The Wheeler Dealers formula is simple —Mike Brewer buys a car from some bloke, Edd fixes it up (with the help of few occasionally on camera lackeys), and finally they sell it to a new owner for a small profit — here is your opportunity to be that new owner.
If you spend any time watching the automotive themed television these days, you might have seen a show called Wheeler Dealers on Velocity — where two chaps from Britain spend an hour (or two) saving some modern classic from the crusher and making a few quid while they are at it. The dollars per hour that Mike, Edd and their crew make per “flip” is a tuppence of reality show capital ‘D’ Drama (holds back of hand to forehead, rolls eyes upward, swoons slightly) because they aren’t in the business of car flipping, they are in the entertainment business — they could easily give away each car at the end of the episode and still pay the bills. Find this 1962 Volvo PV544 Sport from Wheeler Dealers offered for $14,500 in Huntington Beach, CA via craigslist.
Wheeler Dealers airs on Wednesdays at 9pm (8pm central) on the Velocity channel, which is an automotive focused channel (aimed at the “upscale male”) that was spun off from the Discovery Channel. The show is now in it’s 12th series (or perhaps 13th...) and the boys now use a garage in Huntington Beach, CA for their US based projects (saving the time/expense of a cross Atlantic trip). This means that if you want to be the guy who shows up in the last 5 minutes of the episode and cautiously looks over the car while Mike breaks the 4th wall, and finally haggles for price — it is easy as showing up with cash and smiling as Mike says “hold out your hand, you’ve just bought a Volvo PV544!”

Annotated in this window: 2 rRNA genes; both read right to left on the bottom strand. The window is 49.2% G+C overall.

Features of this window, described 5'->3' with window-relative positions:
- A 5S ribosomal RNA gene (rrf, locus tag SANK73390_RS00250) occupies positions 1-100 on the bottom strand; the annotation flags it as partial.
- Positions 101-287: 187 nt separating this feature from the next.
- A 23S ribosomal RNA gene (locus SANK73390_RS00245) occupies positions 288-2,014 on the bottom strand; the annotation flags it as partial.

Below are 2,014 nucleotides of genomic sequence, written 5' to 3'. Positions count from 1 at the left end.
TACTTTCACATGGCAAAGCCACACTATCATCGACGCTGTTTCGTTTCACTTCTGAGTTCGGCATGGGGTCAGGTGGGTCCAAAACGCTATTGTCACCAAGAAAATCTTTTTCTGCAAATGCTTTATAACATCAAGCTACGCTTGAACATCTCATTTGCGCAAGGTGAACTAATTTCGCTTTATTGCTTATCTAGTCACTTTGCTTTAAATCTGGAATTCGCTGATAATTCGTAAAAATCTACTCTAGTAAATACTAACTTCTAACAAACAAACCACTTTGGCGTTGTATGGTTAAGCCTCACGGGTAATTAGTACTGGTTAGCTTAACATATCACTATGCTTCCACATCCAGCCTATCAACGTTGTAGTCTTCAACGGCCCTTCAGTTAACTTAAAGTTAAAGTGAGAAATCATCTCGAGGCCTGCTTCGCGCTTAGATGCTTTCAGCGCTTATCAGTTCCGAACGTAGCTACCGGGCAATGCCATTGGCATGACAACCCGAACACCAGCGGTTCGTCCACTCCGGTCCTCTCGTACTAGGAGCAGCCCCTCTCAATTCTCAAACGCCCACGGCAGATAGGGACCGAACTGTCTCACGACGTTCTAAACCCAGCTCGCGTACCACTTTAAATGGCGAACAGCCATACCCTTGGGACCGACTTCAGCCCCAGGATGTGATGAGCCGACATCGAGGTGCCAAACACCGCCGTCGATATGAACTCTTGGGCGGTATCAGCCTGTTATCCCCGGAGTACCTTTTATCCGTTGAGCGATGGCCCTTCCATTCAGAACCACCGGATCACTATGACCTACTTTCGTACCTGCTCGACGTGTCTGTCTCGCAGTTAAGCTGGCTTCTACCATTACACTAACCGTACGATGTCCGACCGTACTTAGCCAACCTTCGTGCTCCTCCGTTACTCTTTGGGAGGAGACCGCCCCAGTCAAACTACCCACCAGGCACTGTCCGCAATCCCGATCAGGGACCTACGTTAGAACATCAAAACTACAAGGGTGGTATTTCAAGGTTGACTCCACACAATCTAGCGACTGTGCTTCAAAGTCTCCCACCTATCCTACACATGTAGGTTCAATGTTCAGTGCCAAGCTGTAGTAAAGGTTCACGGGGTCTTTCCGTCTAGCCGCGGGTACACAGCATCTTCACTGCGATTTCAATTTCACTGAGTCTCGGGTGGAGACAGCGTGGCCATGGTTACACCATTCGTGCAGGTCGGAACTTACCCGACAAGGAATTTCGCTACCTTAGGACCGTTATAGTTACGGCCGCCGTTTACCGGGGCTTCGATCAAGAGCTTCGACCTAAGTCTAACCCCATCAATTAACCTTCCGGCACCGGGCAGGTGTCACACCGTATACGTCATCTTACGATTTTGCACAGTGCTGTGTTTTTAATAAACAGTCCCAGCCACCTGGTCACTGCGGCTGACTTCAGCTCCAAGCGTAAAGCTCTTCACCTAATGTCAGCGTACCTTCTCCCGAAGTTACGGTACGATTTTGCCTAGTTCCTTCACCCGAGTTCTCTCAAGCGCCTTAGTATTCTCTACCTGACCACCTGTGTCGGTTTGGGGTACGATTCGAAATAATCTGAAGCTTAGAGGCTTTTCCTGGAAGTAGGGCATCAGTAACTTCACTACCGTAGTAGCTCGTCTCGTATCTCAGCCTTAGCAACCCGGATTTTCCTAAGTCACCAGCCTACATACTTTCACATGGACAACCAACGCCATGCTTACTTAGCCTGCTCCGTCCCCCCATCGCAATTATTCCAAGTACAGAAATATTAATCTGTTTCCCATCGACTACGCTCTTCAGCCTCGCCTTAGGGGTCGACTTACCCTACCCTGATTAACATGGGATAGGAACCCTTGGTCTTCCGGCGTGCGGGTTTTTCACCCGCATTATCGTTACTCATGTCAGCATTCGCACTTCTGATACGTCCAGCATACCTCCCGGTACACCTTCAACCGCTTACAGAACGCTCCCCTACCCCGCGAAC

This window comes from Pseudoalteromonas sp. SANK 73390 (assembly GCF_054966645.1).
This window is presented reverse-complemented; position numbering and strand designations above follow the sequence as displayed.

To be perfectly honest, I’ve seen many of the episodes (and they aren’t paying me to say this), but I wouldn’t hesitate to buy a car from the wheeler dealers — particularly because they are in it for the entertainment value instead of the last dollar, but most of all they have a valued reputation for doing a reasonably decent restoration. Do they keep calm and carry on from time to time with a can of spray paint — sure, but they are honest about it and have done enough of these light restorations to do a good job.
The car looks great in the pictures, but the seller “Gregg” (who is likely a show producer...which in Hollywood is code word for anybody who doesn’t have a guild job but still needs to get paid) states that the photos seen here are from progress and don’t depict the final product. However, with the recent Edd China restoration (new gaskets, seals, belts, hoses, brakes, bushings, shocks, steering, carpets, sound, rebuilt carbs, re-cored radiator, new exhaust,) this thing looks like a good deal if you ask me.
See a better way to buy a car and star on a tv show at the same time? Send it here: email@example.com